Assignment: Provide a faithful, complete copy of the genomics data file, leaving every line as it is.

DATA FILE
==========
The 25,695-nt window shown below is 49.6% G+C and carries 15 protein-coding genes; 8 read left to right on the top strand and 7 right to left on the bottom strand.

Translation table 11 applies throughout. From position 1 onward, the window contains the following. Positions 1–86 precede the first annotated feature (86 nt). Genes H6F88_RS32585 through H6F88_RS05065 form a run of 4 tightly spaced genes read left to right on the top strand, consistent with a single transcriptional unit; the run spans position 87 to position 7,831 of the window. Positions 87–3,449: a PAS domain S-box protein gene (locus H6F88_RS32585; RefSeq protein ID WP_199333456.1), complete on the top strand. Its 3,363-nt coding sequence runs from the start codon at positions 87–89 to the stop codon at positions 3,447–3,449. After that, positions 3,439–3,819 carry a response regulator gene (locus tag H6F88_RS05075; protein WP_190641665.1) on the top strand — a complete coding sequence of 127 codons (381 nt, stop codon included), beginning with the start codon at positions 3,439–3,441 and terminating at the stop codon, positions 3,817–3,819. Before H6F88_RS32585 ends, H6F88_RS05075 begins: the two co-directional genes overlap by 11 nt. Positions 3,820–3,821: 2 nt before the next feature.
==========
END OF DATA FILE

The 25,695-nt window shown below is 49.6% G+C and carries 15 protein-coding genes; 8 read left to right on the top strand and 7 right to left on the bottom strand.

Translation table 11 applies throughout. From position 1 onward, the window contains the following. Positions 1–86 precede the first annotated feature (86 nt). Genes H6F88_RS32585 through H6F88_RS05065 form a run of 4 tightly spaced genes read left to right on the top strand, consistent with a single transcriptional unit; the run spans position 87 to position 7,831 of the window. Positions 87–3,449: a PAS domain S-box protein gene (locus H6F88_RS32585; RefSeq protein ID WP_199333456.1), complete on the top strand. Its 3,363-nt coding sequence runs from the start codon at positions 87–89 to the stop codon at positions 3,447–3,449. After that, positions 3,439–3,819 carry a response regulator gene (locus tag H6F88_RS05075; protein WP_190641665.1) on the top strand — a complete coding sequence of 127 codons (381 nt, stop codon included), beginning with the start codon at positions 3,439–3,441 and terminating at the stop codon, positions 3,817–3,819. Before H6F88_RS32585 ends, H6F88_RS05075 begins: the two co-directional genes overlap by 11 nt. Positions 3,820–3,821: 2 nt before the next feature.